Quantitative Imaging

Bone Structure Evaluation

The bone is a complex tissue which regulates its mass and architecture to satisfy the structural and metabolic necessities. The bone structure the body framework and it serves as a mineral reservoir. Our Micro-CT system has been extensively used to scan bone structures. Our home built detectors provide extremely high resolution and sensitivity unmatched by current flat panel technologies. We provided vital data to research groups working in dentistry, regenerative materials, implants and ageing. In addition to raw data we developed software which can calculate various morphological parameters such as: bone surface, trabecular volume, trabecular thickness, trabecular separation number and fractal dimension.


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  • Femur of a mouse, 7 micron voxel size. Volumes are used to calculate parameters such as: Bone Volume/Total Volume, Trabecular Thickness, Trabecular Number, Trabecular Space, etc.

 

 

Parametric Imaging

Parametric imaging, also referred to as colored coded DSA, is done by analyzing the contrast behavior at each pixel in the image. Since the early development of DSA there were many attempts to incorporate the temporal information of the contrast propagation. Such temporal information could be used to create a blood flow parametric description over the entire imaged vasculature. Despite these attempts this imaging processing method did not become clinical reality. The delays were due to various considerations such as computational speed, flow dependence on injection technique or limited knowledge of flow parameters with the patient physiology. The computational aspect meanwhile has been addressed using advanced hardware and advanced programming techniques. The value of individual pixels is tracked in each frame and a time density curve is built. Each curve is analyzed and curve parameters are calculated at each pixel. Various matrices containing parameters such as TTP, MTT, Arrival Time etc. can be calculated and later displayed using a colored mapping convention.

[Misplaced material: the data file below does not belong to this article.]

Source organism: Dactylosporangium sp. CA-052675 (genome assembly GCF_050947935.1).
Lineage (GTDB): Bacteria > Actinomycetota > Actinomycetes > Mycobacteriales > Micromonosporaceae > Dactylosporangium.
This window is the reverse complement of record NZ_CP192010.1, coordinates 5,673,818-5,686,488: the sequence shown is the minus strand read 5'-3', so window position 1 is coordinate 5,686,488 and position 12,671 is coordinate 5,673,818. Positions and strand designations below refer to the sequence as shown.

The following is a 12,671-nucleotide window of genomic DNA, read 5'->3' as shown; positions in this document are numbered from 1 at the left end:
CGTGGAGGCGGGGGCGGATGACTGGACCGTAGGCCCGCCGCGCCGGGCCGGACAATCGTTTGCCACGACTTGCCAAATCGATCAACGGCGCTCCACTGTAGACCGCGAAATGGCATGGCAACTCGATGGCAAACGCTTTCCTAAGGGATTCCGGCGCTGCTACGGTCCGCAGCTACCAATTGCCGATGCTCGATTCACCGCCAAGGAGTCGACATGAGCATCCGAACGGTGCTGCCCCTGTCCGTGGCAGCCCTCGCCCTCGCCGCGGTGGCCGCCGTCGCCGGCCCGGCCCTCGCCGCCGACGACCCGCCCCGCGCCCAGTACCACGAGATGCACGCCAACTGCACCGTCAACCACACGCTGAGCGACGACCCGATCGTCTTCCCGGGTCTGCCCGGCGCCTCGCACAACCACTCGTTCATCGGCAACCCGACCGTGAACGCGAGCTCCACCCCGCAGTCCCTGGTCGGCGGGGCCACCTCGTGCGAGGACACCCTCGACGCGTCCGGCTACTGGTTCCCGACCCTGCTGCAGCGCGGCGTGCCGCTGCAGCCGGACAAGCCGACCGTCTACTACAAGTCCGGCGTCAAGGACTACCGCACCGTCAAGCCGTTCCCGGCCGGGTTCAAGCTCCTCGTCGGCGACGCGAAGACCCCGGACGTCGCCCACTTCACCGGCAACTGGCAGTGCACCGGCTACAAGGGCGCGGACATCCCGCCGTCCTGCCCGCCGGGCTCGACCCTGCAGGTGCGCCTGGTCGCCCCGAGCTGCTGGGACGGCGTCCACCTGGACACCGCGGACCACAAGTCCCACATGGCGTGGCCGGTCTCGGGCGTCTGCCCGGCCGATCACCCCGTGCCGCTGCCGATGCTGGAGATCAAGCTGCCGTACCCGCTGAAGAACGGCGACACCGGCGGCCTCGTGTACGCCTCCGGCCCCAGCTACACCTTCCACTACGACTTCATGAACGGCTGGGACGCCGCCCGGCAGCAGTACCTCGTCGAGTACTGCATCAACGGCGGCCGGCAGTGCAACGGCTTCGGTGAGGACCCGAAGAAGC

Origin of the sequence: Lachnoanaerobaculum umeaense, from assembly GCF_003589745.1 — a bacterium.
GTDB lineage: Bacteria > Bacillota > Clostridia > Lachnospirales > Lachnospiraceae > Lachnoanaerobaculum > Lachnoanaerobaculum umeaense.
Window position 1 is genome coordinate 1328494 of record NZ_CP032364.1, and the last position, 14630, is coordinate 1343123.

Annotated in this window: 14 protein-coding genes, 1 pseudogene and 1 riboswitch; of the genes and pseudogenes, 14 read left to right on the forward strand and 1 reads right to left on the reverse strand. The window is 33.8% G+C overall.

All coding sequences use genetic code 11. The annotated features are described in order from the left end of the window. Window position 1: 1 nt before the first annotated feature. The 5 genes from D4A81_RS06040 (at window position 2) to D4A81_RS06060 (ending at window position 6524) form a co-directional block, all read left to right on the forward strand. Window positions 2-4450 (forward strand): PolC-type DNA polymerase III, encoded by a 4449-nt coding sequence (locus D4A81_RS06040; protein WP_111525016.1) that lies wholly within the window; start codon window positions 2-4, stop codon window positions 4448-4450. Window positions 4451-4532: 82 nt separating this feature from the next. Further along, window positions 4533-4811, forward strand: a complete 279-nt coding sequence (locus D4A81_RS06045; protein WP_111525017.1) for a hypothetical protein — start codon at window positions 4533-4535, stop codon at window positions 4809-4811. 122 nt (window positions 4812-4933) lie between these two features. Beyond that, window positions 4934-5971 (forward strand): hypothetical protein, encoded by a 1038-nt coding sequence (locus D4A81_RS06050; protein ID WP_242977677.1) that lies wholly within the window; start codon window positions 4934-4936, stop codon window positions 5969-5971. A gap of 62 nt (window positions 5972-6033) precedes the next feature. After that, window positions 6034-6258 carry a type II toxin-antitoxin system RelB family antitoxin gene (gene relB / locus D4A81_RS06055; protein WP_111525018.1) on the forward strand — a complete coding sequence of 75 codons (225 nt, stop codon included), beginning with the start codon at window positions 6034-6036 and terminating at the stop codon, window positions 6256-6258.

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Parametric images showing Bolus Arrival Time, Mean Transit Time and Time to Peak in a 3D printed phantoms of Circle of Willis With aneurysms.

Research Focus

Ciprian Ionita Ph.D., heads the quantitative imaging group at the Toshiba Stroke and Vascular Research Center.

The team developed various micro-CT systems based on micro-angiographic detectors. These systems have very high resolution (~8 μm) and low electronic noise which alow usage at very low x-ray doses. Most of the applications are focused on small samples and small tissue sample.

Over the years Dr. Ionita developed many software for analysis of the medical images which could be used for calculations of: bone density, object volume. fractal dimension or contrast flow estimation.


 

http://www.smbs.buffalo.edu/medphysics/index.shtml